LOS ANGELES – The new Mini 4-door hardtop makes its first appearance in North America at the Los Angeles auto show, flanked by visions of the brand’s past and the future: the classic Mini created in 1959, and the concept Mini Superleggera Vision coupe.

But it’s a 2-wheeled, somewhat incidental creation that draws attention when the Mini Citysurfer Concept, a motorized scooter that can be folded up and stored in the back of a Mini car, rides out on stage for its world premiere at the end of the automaker’s press conference.

With a maximum speed of 15 mph (24 km/h) and an electric range of 10-15 miles (16-24 km), the Citysurfer Concept is touted by Peter Schwarzenbauer, board member of Mini parent BMW, as an ideal traffic-buster during the final stretch of a long commute.

The Mini hardtop, which Schwarzenbauer describes as a 5-door because of its hatchback, is expected to hit showrooms in North America early next year.

The hardtop, he says, “is more than just a Mini with two additional doors...it's a completely new Mini with a longer wheelbase, more space, more luggage volume, more functionality and flexibility and four doors. This car takes Mini into a new segment, that of the 5-door hatchback.”

The automaker knows “a lot of customers have been waiting for this car for many years,” he says.

Based on the recrafted Mini Cooper platform, the Mini Hardtop has been stretched 6.3 ins. (160 mm) to accommodate its two added doors, while the ride’s height is raised a little less than 0.5 in. (126 mm) but width remains the same.

The dimension changes result in about 3.0 ins. (76.1 mm) of added legroom for rear-seat passengers, and an estimated 0.7 in. (16.8 mm) more headroom for all occupants. Cargo space is boosted about 0.3 in. (8.4 mm).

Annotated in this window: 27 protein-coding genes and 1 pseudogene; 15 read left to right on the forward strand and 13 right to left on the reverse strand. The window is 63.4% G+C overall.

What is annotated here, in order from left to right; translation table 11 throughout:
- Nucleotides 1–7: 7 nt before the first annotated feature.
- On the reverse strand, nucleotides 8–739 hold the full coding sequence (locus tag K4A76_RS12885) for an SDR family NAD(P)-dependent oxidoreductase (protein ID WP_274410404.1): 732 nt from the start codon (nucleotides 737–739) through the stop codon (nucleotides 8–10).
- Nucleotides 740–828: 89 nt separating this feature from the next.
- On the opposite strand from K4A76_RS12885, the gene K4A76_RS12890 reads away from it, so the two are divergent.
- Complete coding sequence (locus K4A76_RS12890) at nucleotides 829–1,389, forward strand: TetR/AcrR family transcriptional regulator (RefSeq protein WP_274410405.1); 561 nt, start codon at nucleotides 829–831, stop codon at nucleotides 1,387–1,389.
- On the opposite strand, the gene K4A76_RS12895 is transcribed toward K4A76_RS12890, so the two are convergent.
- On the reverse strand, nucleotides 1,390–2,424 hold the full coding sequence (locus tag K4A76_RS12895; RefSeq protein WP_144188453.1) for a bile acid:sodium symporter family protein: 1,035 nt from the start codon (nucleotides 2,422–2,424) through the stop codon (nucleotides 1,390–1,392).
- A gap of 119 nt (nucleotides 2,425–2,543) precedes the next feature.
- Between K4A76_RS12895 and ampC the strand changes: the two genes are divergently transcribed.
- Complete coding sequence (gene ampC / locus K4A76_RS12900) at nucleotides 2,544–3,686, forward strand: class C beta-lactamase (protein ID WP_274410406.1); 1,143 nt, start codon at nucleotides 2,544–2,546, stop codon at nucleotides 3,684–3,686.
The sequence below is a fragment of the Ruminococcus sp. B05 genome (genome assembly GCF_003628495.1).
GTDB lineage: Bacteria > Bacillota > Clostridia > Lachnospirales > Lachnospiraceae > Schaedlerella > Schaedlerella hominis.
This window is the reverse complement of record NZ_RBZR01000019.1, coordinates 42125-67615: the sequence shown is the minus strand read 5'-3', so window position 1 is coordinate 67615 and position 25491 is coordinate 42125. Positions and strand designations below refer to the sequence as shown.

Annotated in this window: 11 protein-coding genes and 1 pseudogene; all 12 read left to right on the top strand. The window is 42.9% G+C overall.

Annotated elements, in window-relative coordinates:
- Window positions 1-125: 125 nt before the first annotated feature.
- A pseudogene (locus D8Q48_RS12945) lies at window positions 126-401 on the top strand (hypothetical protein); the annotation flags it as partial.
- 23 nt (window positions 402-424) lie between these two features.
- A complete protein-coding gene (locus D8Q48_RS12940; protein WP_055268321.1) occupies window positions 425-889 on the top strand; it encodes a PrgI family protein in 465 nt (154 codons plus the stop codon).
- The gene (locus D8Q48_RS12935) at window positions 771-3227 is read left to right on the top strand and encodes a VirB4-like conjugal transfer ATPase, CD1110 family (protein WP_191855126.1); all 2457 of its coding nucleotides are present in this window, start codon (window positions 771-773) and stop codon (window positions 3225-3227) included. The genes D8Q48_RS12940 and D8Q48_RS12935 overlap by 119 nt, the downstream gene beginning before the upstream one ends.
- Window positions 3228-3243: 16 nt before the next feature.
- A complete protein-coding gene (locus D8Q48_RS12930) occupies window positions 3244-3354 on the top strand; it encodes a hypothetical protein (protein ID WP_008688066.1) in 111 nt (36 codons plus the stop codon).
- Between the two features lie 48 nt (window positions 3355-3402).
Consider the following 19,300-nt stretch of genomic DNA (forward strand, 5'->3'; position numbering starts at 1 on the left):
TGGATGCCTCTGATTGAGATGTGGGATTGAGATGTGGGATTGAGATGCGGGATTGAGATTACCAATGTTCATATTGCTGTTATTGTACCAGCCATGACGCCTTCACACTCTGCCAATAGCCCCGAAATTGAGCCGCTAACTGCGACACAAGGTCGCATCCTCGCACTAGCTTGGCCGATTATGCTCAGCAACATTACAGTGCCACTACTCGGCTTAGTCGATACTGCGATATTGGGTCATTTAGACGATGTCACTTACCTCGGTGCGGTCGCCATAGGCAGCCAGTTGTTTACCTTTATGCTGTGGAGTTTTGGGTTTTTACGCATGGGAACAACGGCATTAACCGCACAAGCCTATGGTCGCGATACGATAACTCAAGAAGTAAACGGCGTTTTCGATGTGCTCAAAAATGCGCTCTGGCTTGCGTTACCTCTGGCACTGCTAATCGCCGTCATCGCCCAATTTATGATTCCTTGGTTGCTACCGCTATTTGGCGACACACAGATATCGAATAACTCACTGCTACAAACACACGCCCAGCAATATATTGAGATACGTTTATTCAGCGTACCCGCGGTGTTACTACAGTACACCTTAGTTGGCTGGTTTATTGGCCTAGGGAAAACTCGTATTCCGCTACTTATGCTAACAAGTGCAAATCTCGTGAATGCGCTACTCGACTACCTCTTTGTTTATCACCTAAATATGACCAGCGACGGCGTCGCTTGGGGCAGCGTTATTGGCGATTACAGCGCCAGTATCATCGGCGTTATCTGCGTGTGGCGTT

“Entering this new segment will certainly open the world of Mini to completely new customer groups,” Schwarzenbauer says.

The hardtop looks to mirror the powertrains of the automaker’s shorter models, the 124-hp 1.5L turbocharged 3-cyl. engine in the Mini Cooper and the 189-hp 2.0L turbocharged 4-cyl. in the Cooper S, with 6-speed manual and 6-speed automatic transmissions available for both.

The Mini hardtop is expected to be priced about $1,000 above the brand’s 3-door hatchback model.

Schwarzenbauer says Mini sold 305,000 vehicles worldwide in 2013 and about 44,000 in the U.S. from January through October this year.

The Mini Superleggera Vision concept, also making its West Coast debut, is a stylish 2-seat sports car crafted by Italian coachbuilder Touring Superleggera and first shown at the Concorso d’Eleganza Villa d’Este in Milan.

The roadster concept combines the tradition of classic coachwork of Touring Superleggera with Mini’s British styling – including taillights formed in a Union Jack motif – to create timeless aesthetic appeal.

The automaker says the Superleggera Vision will serve as a “visual centerpiece of the potential future of the brand,” although no plans for mass production of the car have been announced.